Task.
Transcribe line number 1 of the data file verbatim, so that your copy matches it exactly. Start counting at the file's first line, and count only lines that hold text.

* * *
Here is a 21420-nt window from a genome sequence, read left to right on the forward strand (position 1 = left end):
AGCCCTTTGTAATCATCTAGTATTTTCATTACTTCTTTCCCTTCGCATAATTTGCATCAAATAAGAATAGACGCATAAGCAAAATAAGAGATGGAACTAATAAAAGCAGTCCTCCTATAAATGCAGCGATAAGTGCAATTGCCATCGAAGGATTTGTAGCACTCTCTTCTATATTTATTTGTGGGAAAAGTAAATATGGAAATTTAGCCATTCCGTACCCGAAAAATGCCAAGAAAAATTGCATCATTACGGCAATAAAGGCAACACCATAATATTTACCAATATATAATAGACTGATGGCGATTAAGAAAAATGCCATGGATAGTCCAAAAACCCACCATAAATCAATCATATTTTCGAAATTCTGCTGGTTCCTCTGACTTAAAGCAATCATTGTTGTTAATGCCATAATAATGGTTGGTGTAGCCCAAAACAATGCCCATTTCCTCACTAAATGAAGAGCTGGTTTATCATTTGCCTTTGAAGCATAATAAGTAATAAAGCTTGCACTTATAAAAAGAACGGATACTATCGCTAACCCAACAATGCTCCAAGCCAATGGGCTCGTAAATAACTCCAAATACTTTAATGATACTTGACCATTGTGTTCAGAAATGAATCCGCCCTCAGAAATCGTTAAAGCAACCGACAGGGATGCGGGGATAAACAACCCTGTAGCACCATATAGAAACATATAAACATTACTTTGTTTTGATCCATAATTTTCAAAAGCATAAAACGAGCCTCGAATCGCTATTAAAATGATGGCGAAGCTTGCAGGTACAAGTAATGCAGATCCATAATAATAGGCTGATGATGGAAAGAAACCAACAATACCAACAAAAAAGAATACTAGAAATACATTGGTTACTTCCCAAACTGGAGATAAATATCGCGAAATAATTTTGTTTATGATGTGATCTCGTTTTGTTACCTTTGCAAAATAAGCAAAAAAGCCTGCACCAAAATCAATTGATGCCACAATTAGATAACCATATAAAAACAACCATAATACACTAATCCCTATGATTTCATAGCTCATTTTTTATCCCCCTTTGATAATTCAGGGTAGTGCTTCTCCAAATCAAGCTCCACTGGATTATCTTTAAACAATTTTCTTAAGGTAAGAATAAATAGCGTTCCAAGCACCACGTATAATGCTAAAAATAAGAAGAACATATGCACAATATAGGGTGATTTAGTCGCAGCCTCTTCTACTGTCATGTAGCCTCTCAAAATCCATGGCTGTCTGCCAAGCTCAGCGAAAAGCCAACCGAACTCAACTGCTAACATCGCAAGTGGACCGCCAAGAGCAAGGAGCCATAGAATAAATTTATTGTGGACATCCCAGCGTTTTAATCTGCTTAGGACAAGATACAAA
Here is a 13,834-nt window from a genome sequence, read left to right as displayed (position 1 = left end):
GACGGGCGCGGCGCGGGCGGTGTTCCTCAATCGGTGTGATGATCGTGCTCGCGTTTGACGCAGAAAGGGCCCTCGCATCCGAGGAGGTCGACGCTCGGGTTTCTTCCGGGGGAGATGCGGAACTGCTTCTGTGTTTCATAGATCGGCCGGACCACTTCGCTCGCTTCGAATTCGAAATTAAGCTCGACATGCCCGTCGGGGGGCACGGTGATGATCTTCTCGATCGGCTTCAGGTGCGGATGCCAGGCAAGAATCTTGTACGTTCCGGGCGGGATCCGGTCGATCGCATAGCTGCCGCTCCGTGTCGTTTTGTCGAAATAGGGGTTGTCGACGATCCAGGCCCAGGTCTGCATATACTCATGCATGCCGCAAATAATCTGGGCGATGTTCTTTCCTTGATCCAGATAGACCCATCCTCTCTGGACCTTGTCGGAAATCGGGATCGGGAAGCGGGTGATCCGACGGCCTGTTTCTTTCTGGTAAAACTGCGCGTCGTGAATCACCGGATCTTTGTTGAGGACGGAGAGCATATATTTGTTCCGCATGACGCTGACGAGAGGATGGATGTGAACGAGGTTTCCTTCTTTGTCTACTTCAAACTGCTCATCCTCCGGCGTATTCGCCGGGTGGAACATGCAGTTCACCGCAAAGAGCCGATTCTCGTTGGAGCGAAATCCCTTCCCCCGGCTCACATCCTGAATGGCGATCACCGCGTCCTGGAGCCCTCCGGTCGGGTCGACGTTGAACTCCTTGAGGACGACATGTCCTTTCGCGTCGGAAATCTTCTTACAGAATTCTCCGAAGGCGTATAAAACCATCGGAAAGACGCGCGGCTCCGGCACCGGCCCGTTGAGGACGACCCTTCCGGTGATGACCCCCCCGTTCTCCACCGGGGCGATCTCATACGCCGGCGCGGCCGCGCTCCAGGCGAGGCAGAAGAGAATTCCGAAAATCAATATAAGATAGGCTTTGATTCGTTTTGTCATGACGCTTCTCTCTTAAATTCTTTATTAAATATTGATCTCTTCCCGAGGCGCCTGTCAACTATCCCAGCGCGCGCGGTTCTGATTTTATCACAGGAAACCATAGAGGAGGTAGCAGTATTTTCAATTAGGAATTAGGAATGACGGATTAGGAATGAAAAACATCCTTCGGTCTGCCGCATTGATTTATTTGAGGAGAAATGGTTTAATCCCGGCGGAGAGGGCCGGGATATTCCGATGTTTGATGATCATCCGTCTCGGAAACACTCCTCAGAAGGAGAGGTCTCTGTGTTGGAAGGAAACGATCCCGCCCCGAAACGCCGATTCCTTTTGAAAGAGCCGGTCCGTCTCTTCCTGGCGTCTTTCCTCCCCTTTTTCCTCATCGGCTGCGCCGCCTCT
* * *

Here is a 21420-nt window from a genome sequence, read left to right on the forward strand (position 1 = left end):